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For their own good
Fifty years ago, they were screwed-up kids sent to the Florida School for Boys to be straightened out. But now they are screwed-up men, scarred by the whippings they endured. Read the story and see a video and portrait gallery.
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Navy man takes charge
SOCom welcomes Adm. Eric T. Olson as its new commander.
By WILLIAM R. LEVESQUE
Published July 10, 2007
Military representatives of USSOCOM march in at the beginning of the change of command ceremony held at the Tampa Convention center.
[Times photo: Ken Helle]
[Times photo: Ken Helle]
Secretary of Defense Robert Gates , left, and Adm. Eric T. Olson, right, applaud U. S. Army Gen. Doug Brown, center, after his speech before relinquishing command of the U.S. Special Operations Command during the change of command ceremony at the Tampa Convention Center.
TAMPA - For the first time in the history of U.S. Special Operations Command, a Navy man took the helm of the agency that controls the nation's elite commandos and leads the fight against terrorism.
Adm. Eric T. Olson, 55, took over SOCom, based at MacDill Air Force Base, during a ceremony Monday at the Tampa Convention Center attended by more than 1,500 people, including brass from all the military branches and Defense Secretary Robert Gates.
Army Gen. Bryan "Doug" Brown, 58, a former helicopter pilot who spent a 40-year career in special operations, stepped down after four years commanding SOCom. Olson served as his deputy for his entire stint.
"As they work side by side with people throughout the world, members of this command have demonstrated our nation's values as well as fostered cultures and communities that are more likely to reject extremism and violence," Gates said.
Brown praised Olson and emphasized that the nation was in a war unlike previous conflicts.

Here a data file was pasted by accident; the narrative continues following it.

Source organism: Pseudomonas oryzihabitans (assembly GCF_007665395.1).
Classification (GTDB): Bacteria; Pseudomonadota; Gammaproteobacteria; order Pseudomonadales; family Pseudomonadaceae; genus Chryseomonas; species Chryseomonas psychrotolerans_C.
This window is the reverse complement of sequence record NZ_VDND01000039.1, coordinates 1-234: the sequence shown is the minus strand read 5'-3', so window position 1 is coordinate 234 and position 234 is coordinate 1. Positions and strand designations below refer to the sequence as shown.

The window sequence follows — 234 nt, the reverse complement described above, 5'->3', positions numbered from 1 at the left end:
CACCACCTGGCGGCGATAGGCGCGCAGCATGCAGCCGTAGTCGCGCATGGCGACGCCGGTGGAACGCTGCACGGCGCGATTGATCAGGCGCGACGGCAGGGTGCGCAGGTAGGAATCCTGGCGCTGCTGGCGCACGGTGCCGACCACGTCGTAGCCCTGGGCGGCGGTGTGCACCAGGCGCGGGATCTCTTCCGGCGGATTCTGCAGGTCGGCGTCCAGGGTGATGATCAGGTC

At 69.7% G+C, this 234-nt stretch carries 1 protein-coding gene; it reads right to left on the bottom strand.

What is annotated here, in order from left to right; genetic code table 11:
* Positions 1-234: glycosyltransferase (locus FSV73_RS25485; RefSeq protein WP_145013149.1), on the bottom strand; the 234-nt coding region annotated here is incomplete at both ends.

"Unlike wars of the past, it will not end with diplomats and generals signing a peace treaty on a mighty U.S. warship," Brown said. "It will end when Americans and our allies feel safe and secure from those that choose ... extremism as their cause. ... It will be a tough and long task."
Olson, the first Navy SEAL to hold the four-star rank, praised Brown and said, "He took this command as far as humanly possible in four years."
Brown has not revealed his full retirement plans. But he and his wife, Penelope, own a $273,000 Treasure Island condo and will remain in the area.
In a ceremony attended by the chairman of the joint chiefs of staff, former SOCom commanders, several Medal of Honor winners and Tampa Mayor Pam Iorio, Brown joked about the civilian world he would now enter and the loss of military transportation.
"I'll be the guy at Tampa airport security with my shoes off and someone I've never seen before putting a metal detector between my legs," Brown said.
"Command is tough, but the world I'm about to go into is pretty scary."
Family: A Tacoma, Wash., native, married, two children.
Training: Graduated from Naval Academy in 1973. Later earned a Master of Arts in National Security Affairs from the Naval Postgraduate School.
Service: Longtime Navy SEAL, served in Israel, Egypt and Tunisia. Entered the Army in 1967 as infantry private, immediately started Special Forces training. From 1994 to 1997, commanded the secret "SEAL Team Six" antiterrorism unit.
Famous battle: In 1993, while a Navy commander, he led a ground convoy through the streets of Mogadishu, Somalia, where two Army Black Hawk helicopters had been shot down. The fight was the basis for the film Black Hawk Down.
Honors: Distinguished Service Medal, Silver Star. The first Navy SEAL to wear four stars.